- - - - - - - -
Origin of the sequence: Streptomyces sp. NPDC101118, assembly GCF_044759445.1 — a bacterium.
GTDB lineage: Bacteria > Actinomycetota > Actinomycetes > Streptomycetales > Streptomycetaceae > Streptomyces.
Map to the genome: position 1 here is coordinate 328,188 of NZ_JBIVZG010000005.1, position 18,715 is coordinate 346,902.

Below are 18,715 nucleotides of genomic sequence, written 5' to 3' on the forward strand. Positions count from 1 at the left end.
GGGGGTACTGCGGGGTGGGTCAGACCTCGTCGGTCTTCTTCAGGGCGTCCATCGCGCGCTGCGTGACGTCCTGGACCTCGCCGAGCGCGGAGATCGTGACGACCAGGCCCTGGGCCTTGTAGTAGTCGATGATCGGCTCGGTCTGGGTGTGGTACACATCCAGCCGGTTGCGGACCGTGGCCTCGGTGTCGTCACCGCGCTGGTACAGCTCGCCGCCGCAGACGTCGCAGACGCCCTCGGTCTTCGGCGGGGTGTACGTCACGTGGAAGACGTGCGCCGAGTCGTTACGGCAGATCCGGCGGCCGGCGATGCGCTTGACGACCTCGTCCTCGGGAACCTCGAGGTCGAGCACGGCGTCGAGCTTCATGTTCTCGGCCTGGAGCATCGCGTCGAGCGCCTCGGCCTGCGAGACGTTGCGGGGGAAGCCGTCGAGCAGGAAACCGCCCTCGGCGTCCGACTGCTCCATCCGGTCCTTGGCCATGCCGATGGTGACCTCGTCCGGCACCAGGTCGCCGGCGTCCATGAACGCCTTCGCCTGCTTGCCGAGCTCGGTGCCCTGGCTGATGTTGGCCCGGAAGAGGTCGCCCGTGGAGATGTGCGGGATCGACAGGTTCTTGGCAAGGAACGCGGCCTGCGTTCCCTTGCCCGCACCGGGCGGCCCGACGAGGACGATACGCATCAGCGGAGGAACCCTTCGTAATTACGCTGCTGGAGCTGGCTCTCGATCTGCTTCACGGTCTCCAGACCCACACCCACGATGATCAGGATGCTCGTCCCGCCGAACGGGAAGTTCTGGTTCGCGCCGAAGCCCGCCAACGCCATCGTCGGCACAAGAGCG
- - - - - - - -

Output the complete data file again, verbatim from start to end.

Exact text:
Origin of the sequence: Streptomyces sp. NPDC101118, assembly GCF_044759445.1 — a bacterium.
GTDB lineage: Bacteria > Actinomycetota > Actinomycetes > Streptomycetales > Streptomycetaceae > Streptomyces.
Map to the genome: position 1 here is coordinate 328,188 of NZ_JBIVZG010000005.1, position 18,715 is coordinate 346,902.

Below are 18,715 nucleotides of genomic sequence, written 5' to 3' on the forward strand. Positions count from 1 at the left end.
GGGGGTACTGCGGGGTGGGTCAGACCTCGTCGGTCTTCTTCAGGGCGTCCATCGCGCGCTGCGTGACGTCCTGGACCTCGCCGAGCGCGGAGATCGTGACGACCAGGCCCTGGGCCTTGTAGTAGTCGATGATCGGCTCGGTCTGGGTGTGGTACACATCCAGCCGGTTGCGGACCGTGGCCTCGGTGTCGTCACCGCGCTGGTACAGCTCGCCGCCGCAGACGTCGCAGACGCCCTCGGTCTTCGGCGGGGTGTACGTCACGTGGAAGACGTGCGCCGAGTCGTTACGGCAGATCCGGCGGCCGGCGATGCGCTTGACGACCTCGTCCTCGGGAACCTCGAGGTCGAGCACGGCGTCGAGCTTCATGTTCTCGGCCTGGAGCATCGCGTCGAGCGCCTCGGCCTGCGAGACGTTGCGGGGGAAGCCGTCGAGCAGGAAACCGCCCTCGGCGTCCGACTGCTCCATCCGGTCCTTGGCCATGCCGATGGTGACCTCGTCCGGCACCAGGTCGCCGGCGTCCATGAACGCCTTCGCCTGCTTGCCGAGCTCGGTGCCCTGGCTGATGTTGGCCCGGAAGAGGTCGCCCGTGGAGATGTGCGGGATCGACAGGTTCTTGGCAAGGAACGCGGCCTGCGTTCCCTTGCCCGCACCGGGCGGCCCGACGAGGACGATACGCATCAGCGGAGGAACCCTTCGTAATTACGCTGCTGGAGCTGGCTCTCGATCTGCTTCACGGTCTCCAGACCCACACCCACGATGATCAGGATGCTCGTCCCGCCGAACGGGAAGTTCTGGTTCGCGCCGAAGCCCGCCAACGCCATCGTCGGCACAAGAGCG